Dr. Laura Brezinsky, April 20, 2004

NOAA Teacher at Sea
Laura Brezinsky
Aboard NOAA Ship Miller Freeman
April 8 – April 22, 2004

Day12: Tuesday, April 20, 2004

Latitude: 52.47.97N
Longitude: 168 55.95

Weather: continuous clear
Visibility: 29.5-49.5 ft (Very High)
Wind direction: 109 degrees
Wind speed: 16 (m/s)
Sea wave height: up to 8 feet
Sea water temperature: 4.1 Degrees
Sea level pressure:97 mb

Science and Technology Log

Yesterday we tried to retrieve 2 moorings in the Alaska Stream but we couldn’t get a signal on the second one. Today we went back and tried again but still no signal. This could be do to a missing or damaged mooring. We will proceed to the next site and pick up another mooring and continue taking CTD readings on our way back to Dutch harbor. Projected arrival time is April 22 8:00 am.

Personal Log

The waves were up again last night and I am seriously looking forward to sleeping in a bed that doesn’t move. Tomorrow will be spent doing laundry, packing up equipment and generally getting ready to go into port. This is my last log for the trip.

Question of the Day: What is the Alaska Stream and how does it effect weather patterns?

Laura

Dr. Lauren Brezinsky, April 19, 2004

NOAA Teacher at Sea
Laura Brezinsky
Aboard NOAA Ship Miller Freeman
April 8 – April 22, 2004

Day10: Monday, April 19, 2004

Latitude: 52.10.107N
Longitude: 168 11.925

Weather: continuous clear
Visibility: 29.5-49.5 ft (Very High)
Wind direction: 391 degrees
Wind speed: 16 (m/s)
Sea wave height :approximately 5-6 feet
Sea water temperature: 4.1 Degrees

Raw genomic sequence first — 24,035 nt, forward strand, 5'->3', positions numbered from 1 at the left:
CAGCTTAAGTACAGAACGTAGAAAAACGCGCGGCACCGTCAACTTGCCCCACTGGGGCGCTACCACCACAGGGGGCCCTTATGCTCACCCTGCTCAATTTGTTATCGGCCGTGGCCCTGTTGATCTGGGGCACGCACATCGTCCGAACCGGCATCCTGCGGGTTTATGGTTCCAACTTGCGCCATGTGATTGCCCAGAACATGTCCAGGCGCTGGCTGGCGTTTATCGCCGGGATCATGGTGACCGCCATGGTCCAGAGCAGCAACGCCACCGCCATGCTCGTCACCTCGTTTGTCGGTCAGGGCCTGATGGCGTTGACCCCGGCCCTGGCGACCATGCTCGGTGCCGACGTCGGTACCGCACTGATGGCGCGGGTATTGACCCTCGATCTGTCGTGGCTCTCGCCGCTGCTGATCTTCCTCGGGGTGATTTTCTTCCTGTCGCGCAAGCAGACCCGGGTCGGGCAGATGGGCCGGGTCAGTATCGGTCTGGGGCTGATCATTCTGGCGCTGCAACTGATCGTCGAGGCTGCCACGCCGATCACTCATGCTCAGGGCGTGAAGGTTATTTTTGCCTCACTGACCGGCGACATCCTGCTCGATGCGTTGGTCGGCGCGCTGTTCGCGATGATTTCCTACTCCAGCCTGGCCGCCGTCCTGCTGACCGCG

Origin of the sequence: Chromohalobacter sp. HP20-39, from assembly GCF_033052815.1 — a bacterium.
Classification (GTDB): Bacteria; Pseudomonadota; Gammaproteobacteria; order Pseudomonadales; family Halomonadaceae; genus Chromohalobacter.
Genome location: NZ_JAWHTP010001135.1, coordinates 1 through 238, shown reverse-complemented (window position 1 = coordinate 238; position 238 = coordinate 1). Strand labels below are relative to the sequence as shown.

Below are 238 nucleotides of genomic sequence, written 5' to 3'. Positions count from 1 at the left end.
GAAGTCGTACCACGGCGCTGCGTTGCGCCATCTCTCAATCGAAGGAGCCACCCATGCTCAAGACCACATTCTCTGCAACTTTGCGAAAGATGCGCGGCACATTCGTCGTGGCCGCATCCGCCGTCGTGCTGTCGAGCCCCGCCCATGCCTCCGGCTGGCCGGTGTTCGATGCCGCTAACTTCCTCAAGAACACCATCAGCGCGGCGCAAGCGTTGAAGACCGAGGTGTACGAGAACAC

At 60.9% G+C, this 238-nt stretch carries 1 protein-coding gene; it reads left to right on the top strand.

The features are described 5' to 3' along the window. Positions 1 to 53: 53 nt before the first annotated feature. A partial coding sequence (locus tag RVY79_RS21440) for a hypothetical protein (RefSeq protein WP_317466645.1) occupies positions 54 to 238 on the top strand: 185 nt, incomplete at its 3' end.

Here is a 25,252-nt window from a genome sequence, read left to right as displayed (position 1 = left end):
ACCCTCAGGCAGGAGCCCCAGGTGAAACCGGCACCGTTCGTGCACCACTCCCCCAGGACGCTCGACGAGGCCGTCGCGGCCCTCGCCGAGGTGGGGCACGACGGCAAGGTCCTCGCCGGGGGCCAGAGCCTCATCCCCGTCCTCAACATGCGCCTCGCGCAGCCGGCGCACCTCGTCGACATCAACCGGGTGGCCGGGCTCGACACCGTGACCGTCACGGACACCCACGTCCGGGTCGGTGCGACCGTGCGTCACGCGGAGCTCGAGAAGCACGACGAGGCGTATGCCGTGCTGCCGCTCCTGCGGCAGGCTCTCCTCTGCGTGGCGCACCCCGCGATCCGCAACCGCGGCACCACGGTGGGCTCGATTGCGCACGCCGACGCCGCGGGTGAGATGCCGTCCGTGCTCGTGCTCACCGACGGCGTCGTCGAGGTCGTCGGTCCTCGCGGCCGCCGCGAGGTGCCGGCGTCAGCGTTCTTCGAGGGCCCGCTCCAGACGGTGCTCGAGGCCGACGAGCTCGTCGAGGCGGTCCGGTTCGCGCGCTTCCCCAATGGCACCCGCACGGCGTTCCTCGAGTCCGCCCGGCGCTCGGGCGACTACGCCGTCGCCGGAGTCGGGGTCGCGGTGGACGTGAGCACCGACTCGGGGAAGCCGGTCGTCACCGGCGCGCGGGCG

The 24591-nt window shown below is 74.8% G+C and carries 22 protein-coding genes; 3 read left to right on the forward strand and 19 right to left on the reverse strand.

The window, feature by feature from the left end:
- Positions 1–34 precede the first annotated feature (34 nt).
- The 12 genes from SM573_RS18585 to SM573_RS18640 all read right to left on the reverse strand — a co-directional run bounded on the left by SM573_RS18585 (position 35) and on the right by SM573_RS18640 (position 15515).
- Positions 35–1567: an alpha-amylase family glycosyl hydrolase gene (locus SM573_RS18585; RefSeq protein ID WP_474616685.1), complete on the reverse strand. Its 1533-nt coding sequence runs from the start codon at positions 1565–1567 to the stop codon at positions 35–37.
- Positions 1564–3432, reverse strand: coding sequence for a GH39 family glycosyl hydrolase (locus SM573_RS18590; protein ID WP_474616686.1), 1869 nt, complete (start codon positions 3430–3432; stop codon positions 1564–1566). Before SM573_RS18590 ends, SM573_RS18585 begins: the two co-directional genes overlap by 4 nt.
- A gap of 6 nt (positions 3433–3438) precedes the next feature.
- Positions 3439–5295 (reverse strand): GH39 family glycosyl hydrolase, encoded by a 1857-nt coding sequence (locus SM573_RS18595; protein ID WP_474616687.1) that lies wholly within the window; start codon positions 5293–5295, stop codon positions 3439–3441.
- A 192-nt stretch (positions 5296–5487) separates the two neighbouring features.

Science and Technology Log

We successfully retrieved the 4 buoys in Amukta pass. Today we will pick up 2 of the 4 buoys in the Alaska stream and do before and after CTD readings. Normally we could do all 4 data points in a day but the ocean is so deep that it will take excessive time to do the CTDs. Tomorrow we will get the other 2 buoys and from there we have buoys in

Samulga pass and then into port in Dutch Harbor. Currently the predicted arrival is the night of the 21st

Personal log

Last night we all tossed in our bunks looking forward to a bed that doesn’t move. So far I have been fortunate not to have sea sickness, but others have not been as fortunate.

Question of the Day: Describe the physiology of motion sickness including a detailed description of the inner ear. What is the structure of the inner ear that connects directly with the central nervous system? What are some possible causes of congenital deafness, what new technologies are being used to treat deafness and what defects can be treated with these technologies?

Laura

Dr. Laura Brezinsky, April 18, 2004

NOAA Teacher at Sea
Laura Brezinsky
Aboard NOAA Ship Miller Freeman
April 8 – April 22, 2004

Day 8: Sunday, April 18, 2004

Latitude: 52.28.03N
Longitude: 171 10.7

Weather: continuous clear
Visibility: 29.5-49.5 ft (Very High)
Wind direction: 285 degrees
Wind speed: 35 (m/s)
Sea wave height :up to 16 feet
Sea water temperature: 4.1 Degrees
Sea level pressure: 1007.5

Science and Technology Log

The above data is from 0800 this morning. Last night the weather came up but we continued out to Amukta pass to try and recover 4 buoys. Unfortunately the waves and wind were too big for operations. This morning we are hiding on the lee of a small Aleutian island tucked in between 3 volcanoes (see attached photo) waiting to see if the weather subsides. We are scheduled to arrive in Dutch Harbor on April 21 or 22 so we can wait here for a couple days in the hopes we can grab those buoys because that is our priority at this point. So, no CTD’s were done and no buoys recovered

Personal Log

Right before bed last night I made my nightly visit up to the bridge. The waves were pretty big and it was fun riding them way up high on the bridge with the knowledge that this boat has been in much worse conditions during is decades of service. After I left the bridge the captain did report seeing “green” water which happens when the waves get so big that they hit the windshield of the bridge so far down from the peak that you see green water.